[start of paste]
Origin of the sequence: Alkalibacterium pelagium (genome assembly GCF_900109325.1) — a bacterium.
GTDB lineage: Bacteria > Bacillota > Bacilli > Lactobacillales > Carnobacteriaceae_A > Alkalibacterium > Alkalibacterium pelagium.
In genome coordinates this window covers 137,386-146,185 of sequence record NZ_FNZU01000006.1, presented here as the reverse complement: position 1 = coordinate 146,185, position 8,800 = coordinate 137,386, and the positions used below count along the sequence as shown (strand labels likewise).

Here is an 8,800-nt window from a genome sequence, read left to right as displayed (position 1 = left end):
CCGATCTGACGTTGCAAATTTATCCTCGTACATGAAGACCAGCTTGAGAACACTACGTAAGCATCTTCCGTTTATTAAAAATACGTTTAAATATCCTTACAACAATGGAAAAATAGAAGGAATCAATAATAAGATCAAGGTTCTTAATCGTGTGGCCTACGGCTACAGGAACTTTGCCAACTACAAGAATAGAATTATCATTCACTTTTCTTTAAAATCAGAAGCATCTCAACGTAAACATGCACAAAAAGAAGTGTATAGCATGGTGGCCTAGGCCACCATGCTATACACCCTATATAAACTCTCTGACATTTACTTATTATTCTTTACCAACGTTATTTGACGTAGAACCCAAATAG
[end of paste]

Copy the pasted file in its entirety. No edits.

Origin of the sequence: Alkalibacterium pelagium (genome assembly GCF_900109325.1) — a bacterium.
GTDB lineage: Bacteria > Bacillota > Bacilli > Lactobacillales > Carnobacteriaceae_A > Alkalibacterium > Alkalibacterium pelagium.
In genome coordinates this window covers 137,386-146,185 of sequence record NZ_FNZU01000006.1, presented here as the reverse complement: position 1 = coordinate 146,185, position 8,800 = coordinate 137,386, and the positions used below count along the sequence as shown (strand labels likewise).

Here is an 8,800-nt window from a genome sequence, read left to right as displayed (position 1 = left end):
CCGATCTGACGTTGCAAATTTATCCTCGTACATGAAGACCAGCTTGAGAACACTACGTAAGCATCTTCCGTTTATTAAAAATACGTTTAAATATCCTTACAACAATGGAAAAATAGAAGGAATCAATAATAAGATCAAGGTTCTTAATCGTGTGGCCTACGGCTACAGGAACTTTGCCAACTACAAGAATAGAATTATCATTCACTTTTCTTTAAAATCAGAAGCATCTCAACGTAAACATGCACAAAAAGAAGTGTATAGCATGGTGGCCTAGGCCACCATGCTATACACCCTATATAAACTCTCTGACATTTACTTATTATTCTTTACCAACGTTATTTGACGTAGAACCCAAATAG